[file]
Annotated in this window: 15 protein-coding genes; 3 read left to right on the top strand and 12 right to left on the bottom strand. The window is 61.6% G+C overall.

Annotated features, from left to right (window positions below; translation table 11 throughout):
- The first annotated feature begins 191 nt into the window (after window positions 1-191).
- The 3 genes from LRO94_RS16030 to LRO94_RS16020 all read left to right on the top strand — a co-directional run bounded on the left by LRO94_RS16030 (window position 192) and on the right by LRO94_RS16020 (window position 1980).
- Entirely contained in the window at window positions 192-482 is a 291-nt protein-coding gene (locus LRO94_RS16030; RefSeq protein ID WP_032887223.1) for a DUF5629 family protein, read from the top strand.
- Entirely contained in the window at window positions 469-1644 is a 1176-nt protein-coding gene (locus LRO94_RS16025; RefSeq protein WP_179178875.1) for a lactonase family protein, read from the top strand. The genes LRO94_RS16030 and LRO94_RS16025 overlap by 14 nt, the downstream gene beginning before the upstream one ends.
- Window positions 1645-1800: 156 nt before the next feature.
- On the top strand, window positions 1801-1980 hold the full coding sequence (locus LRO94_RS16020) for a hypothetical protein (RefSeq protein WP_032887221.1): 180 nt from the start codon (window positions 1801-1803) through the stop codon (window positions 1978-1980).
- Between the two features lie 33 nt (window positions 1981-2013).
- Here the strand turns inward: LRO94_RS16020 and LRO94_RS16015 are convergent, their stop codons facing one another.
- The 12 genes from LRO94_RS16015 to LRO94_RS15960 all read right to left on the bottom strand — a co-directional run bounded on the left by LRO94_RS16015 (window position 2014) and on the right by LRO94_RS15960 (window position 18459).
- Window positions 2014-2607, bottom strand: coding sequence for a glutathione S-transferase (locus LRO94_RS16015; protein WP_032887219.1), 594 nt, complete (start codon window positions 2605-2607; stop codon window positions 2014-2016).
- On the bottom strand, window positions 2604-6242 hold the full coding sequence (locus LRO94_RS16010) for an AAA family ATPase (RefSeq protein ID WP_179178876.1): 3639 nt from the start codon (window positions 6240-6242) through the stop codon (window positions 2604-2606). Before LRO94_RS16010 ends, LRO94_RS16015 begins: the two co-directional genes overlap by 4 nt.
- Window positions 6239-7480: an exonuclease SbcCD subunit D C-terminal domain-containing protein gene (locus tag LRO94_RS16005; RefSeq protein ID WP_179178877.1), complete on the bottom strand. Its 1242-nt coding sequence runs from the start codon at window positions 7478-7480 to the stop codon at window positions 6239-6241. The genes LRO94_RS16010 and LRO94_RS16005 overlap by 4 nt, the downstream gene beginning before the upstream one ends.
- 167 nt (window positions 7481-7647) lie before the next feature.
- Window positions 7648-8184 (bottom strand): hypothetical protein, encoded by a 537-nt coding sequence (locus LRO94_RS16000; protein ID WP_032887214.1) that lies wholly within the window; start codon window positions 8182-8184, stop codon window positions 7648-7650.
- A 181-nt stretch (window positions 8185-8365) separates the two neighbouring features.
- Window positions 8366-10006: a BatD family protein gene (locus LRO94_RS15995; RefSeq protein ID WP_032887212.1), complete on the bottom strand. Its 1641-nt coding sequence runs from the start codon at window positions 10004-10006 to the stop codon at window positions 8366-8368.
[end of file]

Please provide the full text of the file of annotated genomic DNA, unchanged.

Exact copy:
Annotated in this window: 15 protein-coding genes; 3 read left to right on the top strand and 12 right to left on the bottom strand. The window is 61.6% G+C overall.

Annotated features, from left to right (window positions below; translation table 11 throughout):
- The first annotated feature begins 191 nt into the window (after window positions 1-191).
- The 3 genes from LRO94_RS16030 to LRO94_RS16020 all read left to right on the top strand — a co-directional run bounded on the left by LRO94_RS16030 (window position 192) and on the right by LRO94_RS16020 (window position 1980).
- Entirely contained in the window at window positions 192-482 is a 291-nt protein-coding gene (locus LRO94_RS16030; RefSeq protein ID WP_032887223.1) for a DUF5629 family protein, read from the top strand.
- Entirely contained in the window at window positions 469-1644 is a 1176-nt protein-coding gene (locus LRO94_RS16025; RefSeq protein WP_179178875.1) for a lactonase family protein, read from the top strand. The genes LRO94_RS16030 and LRO94_RS16025 overlap by 14 nt, the downstream gene beginning before the upstream one ends.
- Window positions 1645-1800: 156 nt before the next feature.
- On the top strand, window positions 1801-1980 hold the full coding sequence (locus LRO94_RS16020) for a hypothetical protein (RefSeq protein WP_032887221.1): 180 nt from the start codon (window positions 1801-1803) through the stop codon (window positions 1978-1980).
- Between the two features lie 33 nt (window positions 1981-2013).
- Here the strand turns inward: LRO94_RS16020 and LRO94_RS16015 are convergent, their stop codons facing one another.
- The 12 genes from LRO94_RS16015 to LRO94_RS15960 all read right to left on the bottom strand — a co-directional run bounded on the left by LRO94_RS16015 (window position 2014) and on the right by LRO94_RS15960 (window position 18459).
- Window positions 2014-2607, bottom strand: coding sequence for a glutathione S-transferase (locus LRO94_RS16015; protein WP_032887219.1), 594 nt, complete (start codon window positions 2605-2607; stop codon window positions 2014-2016).
- On the bottom strand, window positions 2604-6242 hold the full coding sequence (locus LRO94_RS16010) for an AAA family ATPase (RefSeq protein ID WP_179178876.1): 3639 nt from the start codon (window positions 6240-6242) through the stop codon (window positions 2604-2606). Before LRO94_RS16010 ends, LRO94_RS16015 begins: the two co-directional genes overlap by 4 nt.
- Window positions 6239-7480: an exonuclease SbcCD subunit D C-terminal domain-containing protein gene (locus tag LRO94_RS16005; RefSeq protein ID WP_179178877.1), complete on the bottom strand. Its 1242-nt coding sequence runs from the start codon at window positions 7478-7480 to the stop codon at window positions 6239-6241. The genes LRO94_RS16010 and LRO94_RS16005 overlap by 4 nt, the downstream gene beginning before the upstream one ends.
- 167 nt (window positions 7481-7647) lie before the next feature.
- Window positions 7648-8184 (bottom strand): hypothetical protein, encoded by a 537-nt coding sequence (locus LRO94_RS16000; protein ID WP_032887214.1) that lies wholly within the window; start codon window positions 8182-8184, stop codon window positions 7648-7650.
- A 181-nt stretch (window positions 8185-8365) separates the two neighbouring features.
- Window positions 8366-10006: a BatD family protein gene (locus LRO94_RS15995; RefSeq protein ID WP_032887212.1), complete on the bottom strand. Its 1641-nt coding sequence runs from the start codon at window positions 10004-10006 to the stop codon at window positions 8366-8368.